In the “Origins of Language” Renee Magritte displays a single promontory jutting out of a body of water under a bright sky scattered with nimbus clouds. Focusing on the promontory, one notices the isolation of the platform in what may be an endless expanse of water. The image appears to be a sort of logical puzzle in which one is forced to fill in the gaps. The positioning of the elements themselves poses questions, and encourages a narrative to be developed to explain what is presented.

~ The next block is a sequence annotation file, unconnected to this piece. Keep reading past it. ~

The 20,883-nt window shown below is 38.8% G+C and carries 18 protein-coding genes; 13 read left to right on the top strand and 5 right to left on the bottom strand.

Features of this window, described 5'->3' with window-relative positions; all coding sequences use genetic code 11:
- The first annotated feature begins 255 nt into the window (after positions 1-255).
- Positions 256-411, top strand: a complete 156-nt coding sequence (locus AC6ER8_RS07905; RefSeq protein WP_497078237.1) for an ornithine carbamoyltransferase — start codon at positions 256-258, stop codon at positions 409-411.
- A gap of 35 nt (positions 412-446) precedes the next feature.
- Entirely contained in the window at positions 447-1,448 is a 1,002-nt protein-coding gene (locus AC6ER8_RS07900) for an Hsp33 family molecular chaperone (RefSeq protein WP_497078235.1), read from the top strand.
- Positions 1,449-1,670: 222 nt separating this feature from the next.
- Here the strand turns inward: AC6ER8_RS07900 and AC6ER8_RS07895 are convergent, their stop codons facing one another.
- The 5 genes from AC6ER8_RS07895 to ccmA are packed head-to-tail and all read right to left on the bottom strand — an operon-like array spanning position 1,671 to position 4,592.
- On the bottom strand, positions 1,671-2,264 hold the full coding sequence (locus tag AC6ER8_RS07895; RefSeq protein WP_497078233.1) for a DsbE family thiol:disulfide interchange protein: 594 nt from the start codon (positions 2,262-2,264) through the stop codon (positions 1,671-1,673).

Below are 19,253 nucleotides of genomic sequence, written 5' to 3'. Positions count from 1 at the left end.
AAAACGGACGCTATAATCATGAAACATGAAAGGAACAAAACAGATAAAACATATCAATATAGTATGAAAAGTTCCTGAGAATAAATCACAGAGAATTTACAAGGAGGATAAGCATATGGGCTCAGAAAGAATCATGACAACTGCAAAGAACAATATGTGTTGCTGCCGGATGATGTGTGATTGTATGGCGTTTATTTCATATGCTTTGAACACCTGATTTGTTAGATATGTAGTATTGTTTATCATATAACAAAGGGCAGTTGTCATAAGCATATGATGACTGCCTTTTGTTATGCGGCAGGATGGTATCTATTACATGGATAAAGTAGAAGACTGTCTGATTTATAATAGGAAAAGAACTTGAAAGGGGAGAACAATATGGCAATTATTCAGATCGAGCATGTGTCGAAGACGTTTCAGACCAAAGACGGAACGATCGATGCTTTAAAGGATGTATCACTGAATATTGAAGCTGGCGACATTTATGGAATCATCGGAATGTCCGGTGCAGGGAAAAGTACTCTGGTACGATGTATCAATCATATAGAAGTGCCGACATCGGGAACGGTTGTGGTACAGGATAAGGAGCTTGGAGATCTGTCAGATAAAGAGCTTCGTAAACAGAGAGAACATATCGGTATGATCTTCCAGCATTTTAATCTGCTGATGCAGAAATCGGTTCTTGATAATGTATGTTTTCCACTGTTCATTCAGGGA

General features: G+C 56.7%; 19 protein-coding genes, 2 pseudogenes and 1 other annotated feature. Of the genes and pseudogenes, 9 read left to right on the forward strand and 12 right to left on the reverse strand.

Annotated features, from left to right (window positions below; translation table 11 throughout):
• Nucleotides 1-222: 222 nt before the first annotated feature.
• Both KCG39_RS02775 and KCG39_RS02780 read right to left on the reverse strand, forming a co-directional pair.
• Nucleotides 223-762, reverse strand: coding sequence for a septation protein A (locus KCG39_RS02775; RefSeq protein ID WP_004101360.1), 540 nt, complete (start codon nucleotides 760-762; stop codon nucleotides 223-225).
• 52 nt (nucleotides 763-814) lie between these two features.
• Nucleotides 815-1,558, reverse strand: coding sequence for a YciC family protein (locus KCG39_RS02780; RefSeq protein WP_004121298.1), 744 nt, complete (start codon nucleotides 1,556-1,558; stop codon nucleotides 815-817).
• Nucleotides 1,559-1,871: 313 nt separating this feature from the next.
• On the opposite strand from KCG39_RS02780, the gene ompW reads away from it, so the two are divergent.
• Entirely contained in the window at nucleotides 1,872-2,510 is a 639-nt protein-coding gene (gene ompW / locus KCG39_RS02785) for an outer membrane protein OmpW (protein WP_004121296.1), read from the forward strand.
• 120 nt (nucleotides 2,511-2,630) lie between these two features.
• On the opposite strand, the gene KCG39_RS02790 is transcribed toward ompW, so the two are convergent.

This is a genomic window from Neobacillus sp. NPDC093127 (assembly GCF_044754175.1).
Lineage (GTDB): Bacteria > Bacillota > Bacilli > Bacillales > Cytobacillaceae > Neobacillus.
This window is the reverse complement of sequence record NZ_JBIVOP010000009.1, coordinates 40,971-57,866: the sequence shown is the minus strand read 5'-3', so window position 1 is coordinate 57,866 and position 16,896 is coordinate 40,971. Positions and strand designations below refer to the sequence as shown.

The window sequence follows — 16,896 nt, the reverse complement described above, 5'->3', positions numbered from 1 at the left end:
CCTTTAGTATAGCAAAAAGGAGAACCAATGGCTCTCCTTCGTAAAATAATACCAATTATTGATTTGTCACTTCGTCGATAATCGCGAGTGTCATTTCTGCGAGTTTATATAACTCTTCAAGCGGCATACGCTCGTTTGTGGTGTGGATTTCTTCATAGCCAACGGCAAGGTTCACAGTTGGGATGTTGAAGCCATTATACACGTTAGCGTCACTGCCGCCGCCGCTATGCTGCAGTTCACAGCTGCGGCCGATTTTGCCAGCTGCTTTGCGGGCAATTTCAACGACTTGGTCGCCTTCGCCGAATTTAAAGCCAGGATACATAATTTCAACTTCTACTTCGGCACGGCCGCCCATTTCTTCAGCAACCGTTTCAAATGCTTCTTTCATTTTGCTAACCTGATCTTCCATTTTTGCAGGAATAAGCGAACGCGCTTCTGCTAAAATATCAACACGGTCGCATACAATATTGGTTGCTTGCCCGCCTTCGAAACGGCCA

From what vantage point is the viewer seeing this platform? One feels an urge to inject humanity into the scene, to see themselves, perhaps, staring out from the frame, perched on a rock in utter solitude. As much as the painting seems to accomodate a fictitious narrative, or emotionally parallel our own isolation as individuals, to be so eager to draw symbols is literally seeing what is not there. The very awareness of yourself, the painting, the lonely image, answers in part the question of language and the ability to philosophize, emote, and ponder the strange and fantastic. Whether you know the title of the piece upon seeing it is irrelevant insofar as your innate capabilities of language. The painting engages your senses and produces language whether internal or external. In this way Magritte makes one use language as opposed to merely explaining its origins, though some have tried that too: The Biblical account of the Tower of Babel seems a feeble attempt in comparison.